?? Max Verstappen
Max Verstappen was eliminated on the first lap of the Sakhir Grand Prix. It was his fourth retirement at the Bahrain International Circuit.
?? Alex Albon
Alex Albon failed to reach Q3 for the third time in 2020, qualifying in twelfth place. It was the first time he missed out on Q3 since the British Grand Prix. This is the sixth time in the last eight Bahrain races that only one Red Bull driver has qualified in the top ten. Albon finished the race in sixth place.
?? Carlos Sainz
Qualifying in eighth place, Carlos Sainz reached Q3 for the first time since the Emilia Romagna Grand Prix. In the race, Sainz finished fourth, recording a third consecutive top five finish. This was the fourth time that Sainz has finished in the top four during his career.
?? Lando Norris
Lando Norris recorded his worst qualifying result of 2020 with fifteenth place. It was his worst qualifying result since qualifying sixteenth at the 2019 German Grand Prix. Norris lost his 100% Q3 appearance rate at the Bahrain International Circuit as a result. Finishing in tenth place, Norris is the first driver to score at the circuit having started from nineteenth on the grid.
?? Daniel Ricciardo
Daniel Ricciardo qualified in seventh place for the Sakhir Grand Prix. In nine appearances at the Bahrain International Circuit, Ricciardo is still yet to be out-qualified by a team-mate at the venue. Ricciardo finished the race in fifth place. With Esteban Ocon on the podium, this was the third team that Ricciardo’s team-mate has finished ahead of him in a race they have both finished in 2020.
?? Esteban Ocon
Esteban Ocon finished on the podium for the first time in his Formula 1 career. Ocon became the 214th driver to finish on the podium in World Championship history. His was the 306th top three finish for a French driver and the first time that a French driver has finished on the podium with Renault since Patrick Tambay at the 1985 San Marino Grand Prix. The last French driver to finish on the podium for the Enstone team was Romain Grosjean at the 2015 Belgian Grand Prix. Before the 2020 Sakhir Grand Prix, Ocon’s previous best result was fifth place. He’s finished fifth three times – at the 2017 Spanish Grand Prix, the 2017 Mexican Grand Prix and the 2020 Belgian Grand Prix. Ocon made his first podium appearance on his 66th start. Only six drivers have taken longer to record their first podium finish: Carlos Sainz, Martin Brundle, Mika Salo, Jenson Button, Pedro de la Rosa and Johnny Herbert.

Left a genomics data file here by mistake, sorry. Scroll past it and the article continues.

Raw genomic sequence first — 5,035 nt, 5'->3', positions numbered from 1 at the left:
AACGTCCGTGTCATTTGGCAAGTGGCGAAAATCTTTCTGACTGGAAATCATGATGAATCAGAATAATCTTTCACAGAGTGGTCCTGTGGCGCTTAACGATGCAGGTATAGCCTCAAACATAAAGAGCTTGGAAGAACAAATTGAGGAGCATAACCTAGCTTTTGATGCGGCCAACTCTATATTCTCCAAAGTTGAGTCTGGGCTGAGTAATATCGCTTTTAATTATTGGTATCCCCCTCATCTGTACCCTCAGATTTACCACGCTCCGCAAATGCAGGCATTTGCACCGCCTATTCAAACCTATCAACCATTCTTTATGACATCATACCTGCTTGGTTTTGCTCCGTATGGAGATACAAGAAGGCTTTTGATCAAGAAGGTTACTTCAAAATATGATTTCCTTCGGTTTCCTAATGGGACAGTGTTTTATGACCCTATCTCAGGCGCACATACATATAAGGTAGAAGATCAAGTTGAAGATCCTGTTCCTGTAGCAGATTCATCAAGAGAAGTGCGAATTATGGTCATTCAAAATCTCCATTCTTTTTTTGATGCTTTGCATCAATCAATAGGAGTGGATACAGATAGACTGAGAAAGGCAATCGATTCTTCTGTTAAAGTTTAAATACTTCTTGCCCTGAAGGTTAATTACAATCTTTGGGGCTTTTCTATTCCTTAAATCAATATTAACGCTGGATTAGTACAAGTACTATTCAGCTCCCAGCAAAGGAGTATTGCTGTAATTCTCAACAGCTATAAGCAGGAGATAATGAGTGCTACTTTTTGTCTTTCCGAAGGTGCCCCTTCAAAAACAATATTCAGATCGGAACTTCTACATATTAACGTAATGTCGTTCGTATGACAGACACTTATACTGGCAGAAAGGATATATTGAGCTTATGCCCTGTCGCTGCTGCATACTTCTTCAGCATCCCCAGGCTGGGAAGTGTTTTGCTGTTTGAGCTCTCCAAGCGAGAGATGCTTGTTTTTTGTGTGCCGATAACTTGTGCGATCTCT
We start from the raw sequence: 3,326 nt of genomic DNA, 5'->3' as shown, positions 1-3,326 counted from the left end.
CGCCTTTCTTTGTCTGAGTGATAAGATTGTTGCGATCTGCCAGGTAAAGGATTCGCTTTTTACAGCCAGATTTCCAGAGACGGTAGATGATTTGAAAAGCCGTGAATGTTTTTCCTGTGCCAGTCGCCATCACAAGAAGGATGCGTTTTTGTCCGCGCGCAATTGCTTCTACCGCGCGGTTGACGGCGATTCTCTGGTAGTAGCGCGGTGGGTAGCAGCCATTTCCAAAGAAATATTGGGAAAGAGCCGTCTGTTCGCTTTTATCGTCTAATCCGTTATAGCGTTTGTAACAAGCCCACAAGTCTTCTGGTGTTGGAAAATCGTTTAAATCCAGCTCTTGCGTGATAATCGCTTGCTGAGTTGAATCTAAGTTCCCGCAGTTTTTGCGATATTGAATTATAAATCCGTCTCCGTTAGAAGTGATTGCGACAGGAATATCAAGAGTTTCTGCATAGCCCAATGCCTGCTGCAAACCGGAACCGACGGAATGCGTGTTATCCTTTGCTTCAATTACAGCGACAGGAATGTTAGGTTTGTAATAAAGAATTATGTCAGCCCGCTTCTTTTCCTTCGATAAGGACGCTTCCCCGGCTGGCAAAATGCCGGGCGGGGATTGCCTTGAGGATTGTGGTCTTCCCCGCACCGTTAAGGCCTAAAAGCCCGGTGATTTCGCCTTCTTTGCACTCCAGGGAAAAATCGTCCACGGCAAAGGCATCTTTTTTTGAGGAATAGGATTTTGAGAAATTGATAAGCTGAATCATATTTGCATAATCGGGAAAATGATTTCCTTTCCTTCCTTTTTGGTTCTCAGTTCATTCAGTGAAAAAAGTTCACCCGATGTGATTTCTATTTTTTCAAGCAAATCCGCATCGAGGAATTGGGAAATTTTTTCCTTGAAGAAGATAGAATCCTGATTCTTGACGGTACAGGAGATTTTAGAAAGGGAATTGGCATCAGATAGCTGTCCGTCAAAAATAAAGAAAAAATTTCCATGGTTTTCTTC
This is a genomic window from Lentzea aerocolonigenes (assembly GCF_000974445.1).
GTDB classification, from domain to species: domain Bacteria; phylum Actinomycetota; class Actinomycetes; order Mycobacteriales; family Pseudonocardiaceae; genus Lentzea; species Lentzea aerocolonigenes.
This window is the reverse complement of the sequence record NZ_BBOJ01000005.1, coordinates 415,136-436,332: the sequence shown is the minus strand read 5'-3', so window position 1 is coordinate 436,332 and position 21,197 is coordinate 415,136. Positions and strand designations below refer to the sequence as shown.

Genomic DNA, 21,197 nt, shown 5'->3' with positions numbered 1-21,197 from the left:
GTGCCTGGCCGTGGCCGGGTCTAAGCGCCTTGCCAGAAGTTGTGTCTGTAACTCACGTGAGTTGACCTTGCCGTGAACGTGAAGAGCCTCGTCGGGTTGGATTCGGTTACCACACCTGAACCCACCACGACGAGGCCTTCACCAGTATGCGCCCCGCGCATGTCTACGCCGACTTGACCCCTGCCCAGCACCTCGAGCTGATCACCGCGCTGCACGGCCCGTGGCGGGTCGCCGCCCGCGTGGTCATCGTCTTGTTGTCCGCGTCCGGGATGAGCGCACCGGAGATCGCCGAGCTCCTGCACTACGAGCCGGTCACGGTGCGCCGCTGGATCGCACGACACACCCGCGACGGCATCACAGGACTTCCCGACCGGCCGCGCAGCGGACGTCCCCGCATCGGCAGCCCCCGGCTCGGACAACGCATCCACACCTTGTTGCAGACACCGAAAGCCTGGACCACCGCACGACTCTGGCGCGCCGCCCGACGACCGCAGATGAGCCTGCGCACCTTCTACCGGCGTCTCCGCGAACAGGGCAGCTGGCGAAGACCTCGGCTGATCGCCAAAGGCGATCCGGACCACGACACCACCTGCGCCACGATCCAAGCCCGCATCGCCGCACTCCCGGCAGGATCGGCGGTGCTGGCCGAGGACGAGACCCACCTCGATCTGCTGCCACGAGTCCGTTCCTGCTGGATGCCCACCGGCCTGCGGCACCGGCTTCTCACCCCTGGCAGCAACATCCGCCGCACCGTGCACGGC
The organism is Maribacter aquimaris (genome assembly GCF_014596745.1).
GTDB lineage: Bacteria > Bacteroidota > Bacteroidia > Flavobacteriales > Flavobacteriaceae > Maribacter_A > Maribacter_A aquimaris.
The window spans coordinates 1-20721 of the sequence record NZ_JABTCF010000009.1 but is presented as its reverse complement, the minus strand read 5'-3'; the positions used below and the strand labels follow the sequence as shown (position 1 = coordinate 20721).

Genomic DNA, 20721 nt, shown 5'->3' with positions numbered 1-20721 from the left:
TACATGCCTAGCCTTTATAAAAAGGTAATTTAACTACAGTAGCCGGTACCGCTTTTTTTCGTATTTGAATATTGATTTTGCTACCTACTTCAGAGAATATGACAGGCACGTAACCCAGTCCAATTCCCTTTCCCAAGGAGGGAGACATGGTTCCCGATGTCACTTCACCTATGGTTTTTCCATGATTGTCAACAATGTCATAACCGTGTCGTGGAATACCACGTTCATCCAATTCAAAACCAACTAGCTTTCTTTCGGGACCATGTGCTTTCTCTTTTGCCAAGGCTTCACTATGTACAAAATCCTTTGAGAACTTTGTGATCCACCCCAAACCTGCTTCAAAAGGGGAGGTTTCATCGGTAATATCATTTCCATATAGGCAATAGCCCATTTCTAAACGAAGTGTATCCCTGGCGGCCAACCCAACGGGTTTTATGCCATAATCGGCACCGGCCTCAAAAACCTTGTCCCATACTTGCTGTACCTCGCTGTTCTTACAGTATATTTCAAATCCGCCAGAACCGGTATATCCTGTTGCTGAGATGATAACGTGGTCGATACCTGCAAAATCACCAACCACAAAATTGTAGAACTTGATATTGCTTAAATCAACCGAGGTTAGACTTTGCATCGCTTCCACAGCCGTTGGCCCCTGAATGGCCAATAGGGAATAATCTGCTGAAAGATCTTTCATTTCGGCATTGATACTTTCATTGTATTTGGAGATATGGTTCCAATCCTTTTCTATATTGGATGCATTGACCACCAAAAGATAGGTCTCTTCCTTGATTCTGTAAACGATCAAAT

?? Sergio Perez
Sergio Perez took an incredible win at the 2020 Sakhir Grand Prix. Perez is the 110th different driver to win a World Championship Formula 1 race, doing so on his 190th race start. That’s a new record for most starts before a driver’s first win. The previous record was 130 starts, which was set by Mark Webber at the 2009 German Grand Prix. Perez becomes the second Mexican driver to win a Formula 1 race – the first to do so since Pedro Rodriguez at the 1970 Belgian Grand Prix, over fifty years ago. This was Perez’s first race win in 3,676 days. He took his last win just over ten years ago at the Yas Marina Circuit, winning the Abu Dhabi Feature Race in the 2010 GP2 season. Despite taking part in only fourteen races this year, Perez’s win means that he has now scored more points this season than in any other season during his F1 career.
?? Lance Stroll
Lance Stroll qualified in tenth place, marking the first time that he has reached Q3 at the Bahrain International Circuit. In the race, Stroll recorded his third podium finish. He became the 115th driver to record at least three top three finishes in F1. Stroll’s third place is the first time that he has scored points at the Bahrain International Circuit.
?? Daniil Kvyat
With sixth place, Daniil Kvyat qualified in the top six for the ninth time in his career. It was his best qualifying result since the 2019 Azerbaijan Grand Prix and the first time he has out-qualified Gasly since the Tuscan Grand Prix. In the race, Kvyat finished seventh, making the Sakhir Grand Prix the fourth successive F1 race in Bahrain in which the Red Bull junior team has scored.